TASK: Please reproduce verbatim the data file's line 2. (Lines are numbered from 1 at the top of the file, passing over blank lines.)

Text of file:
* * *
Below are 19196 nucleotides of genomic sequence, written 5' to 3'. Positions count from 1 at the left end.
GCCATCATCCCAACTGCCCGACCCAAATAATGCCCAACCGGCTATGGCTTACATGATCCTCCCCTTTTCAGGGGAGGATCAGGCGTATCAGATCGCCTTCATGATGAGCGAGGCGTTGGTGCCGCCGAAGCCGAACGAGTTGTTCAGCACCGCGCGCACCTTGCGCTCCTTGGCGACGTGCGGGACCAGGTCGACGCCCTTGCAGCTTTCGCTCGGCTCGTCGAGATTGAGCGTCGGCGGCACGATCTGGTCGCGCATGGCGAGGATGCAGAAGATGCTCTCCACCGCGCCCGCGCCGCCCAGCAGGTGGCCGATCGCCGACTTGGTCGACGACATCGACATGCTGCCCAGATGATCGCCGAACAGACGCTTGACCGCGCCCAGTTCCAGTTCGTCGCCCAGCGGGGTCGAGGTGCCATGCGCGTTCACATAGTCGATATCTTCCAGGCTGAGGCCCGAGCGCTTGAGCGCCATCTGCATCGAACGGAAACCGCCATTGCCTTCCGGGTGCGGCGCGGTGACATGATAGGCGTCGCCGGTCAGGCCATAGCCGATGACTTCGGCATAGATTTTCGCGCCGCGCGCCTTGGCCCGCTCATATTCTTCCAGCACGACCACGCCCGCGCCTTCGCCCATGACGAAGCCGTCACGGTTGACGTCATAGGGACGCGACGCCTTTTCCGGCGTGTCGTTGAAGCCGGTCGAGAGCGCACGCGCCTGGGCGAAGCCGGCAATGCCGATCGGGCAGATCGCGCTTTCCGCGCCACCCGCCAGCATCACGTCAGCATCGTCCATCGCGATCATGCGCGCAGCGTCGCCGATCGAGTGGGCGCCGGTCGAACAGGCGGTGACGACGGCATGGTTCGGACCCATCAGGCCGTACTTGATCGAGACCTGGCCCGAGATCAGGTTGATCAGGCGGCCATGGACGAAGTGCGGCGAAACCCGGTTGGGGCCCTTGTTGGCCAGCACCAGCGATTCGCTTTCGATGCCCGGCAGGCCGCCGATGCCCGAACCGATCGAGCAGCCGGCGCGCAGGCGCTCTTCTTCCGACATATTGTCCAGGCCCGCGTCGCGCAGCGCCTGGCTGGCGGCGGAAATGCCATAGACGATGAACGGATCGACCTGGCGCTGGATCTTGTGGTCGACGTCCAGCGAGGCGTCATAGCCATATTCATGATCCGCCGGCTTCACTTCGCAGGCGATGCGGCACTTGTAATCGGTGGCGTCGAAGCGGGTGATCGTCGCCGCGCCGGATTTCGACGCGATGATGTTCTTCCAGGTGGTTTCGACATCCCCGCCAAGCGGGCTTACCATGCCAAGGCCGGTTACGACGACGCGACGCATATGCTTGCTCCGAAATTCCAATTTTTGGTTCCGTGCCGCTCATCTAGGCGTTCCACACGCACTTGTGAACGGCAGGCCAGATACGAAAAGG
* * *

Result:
GCCATCATCCCAACTGCCCGACCCAAATAATGCCCAACCGGCTATGGCTTACATGATCCTCCCCTTTTCAGGGGAGGATCAGGCGTATCAGATCGCCTTCATGATGAGCGAGGCGTTGGTGCCGCCGAAGCCGAACGAGTTGTTCAGCACCGCGCGCACCTTGCGCTCCTTGGCGACGTGCGGGACCAGGTCGACGCCCTTGCAGCTTTCGCTCGGCTCGTCGAGATTGAGCGTCGGCGGCACGATCTGGTCGCGCATGGCGAGGATGCAGAAGATGCTCTCCACCGCGCCCGCGCCGCCCAGCAGGTGGCCGATCGCCGACTTGGTCGACGACATCGACATGCTGCCCAGATGATCGCCGAACAGACGCTTGACCGCGCCCAGTTCCAGTTCGTCGCCCAGCGGGGTCGAGGTGCCATGCGCGTTCACATAGTCGATATCTTCCAGGCTGAGGCCCGAGCGCTTGAGCGCCATCTGCATCGAACGGAAACCGCCATTGCCTTCCGGGTGCGGCGCGGTGACATGATAGGCGTCGCCGGTCAGGCCATAGCCGATGACTTCGGCATAGATTTTCGCGCCGCGCGCCTTGGCCCGCTCATATTCTTCCAGCACGACCACGCCCGCGCCTTCGCCCATGACGAAGCCGTCACGGTTGACGTCATAGGGACGCGACGCCTTTTCCGGCGTGTCGTTGAAGCCGGTCGAGAGCGCACGCGCCTGGGCGAAGCCGGCAATGCCGATCGGGCAGATCGCGCTTTCCGCGCCACCCGCCAGCATCACGTCAGCATCGTCCATCGCGATCATGCGCGCAGCGTCGCCGATCGAGTGGGCGCCGGTCGAACAGGCGGTGACGACGGCATGGTTCGGACCCATCAGGCCGTACTTGATCGAGACCTGGCCCGAGATCAGGTTGATCAGGCGGCCATGGACGAAGTGCGGCGAAACCCGGTTGGGGCCCTTGTTGGCCAGCACCAGCGATTCGCTTTCGATGCCCGGCAGGCCGCCGATGCCCGAACCGATCGAGCAGCCGGCGCGCAGGCGCTCTTCTTCCGACATATTGTCCAGGCCCGCGTCGCGCAGCGCCTGGCTGGCGGCGGAAATGCCATAGACGATGAACGGATCGACCTGGCGCTGGATCTTGTGGTCGACGTCCAGCGAGGCGTCATAGCCATATTCATGATCCGCCGGCTTCACTTCGCAGGCGATGCGGCACTTGTAATCGGTGGCGTCGAAGCGGGTGATCGTCGCCGCGCCGGATTTCGACGCGATGATGTTCTTCCAGGTGGTTTCGACATCCCCGCCAAGCGGGCTTACCATGCCAAGGCCGGTTACGACGACGCGACGCATATGCTTGCTCCGAAATTCCAATTTTTGGTTCCGTGCCGCTCATCTAGGCGTTCCACACGCACTTGTGAACGGCAGGCCAGATACGAAAAGG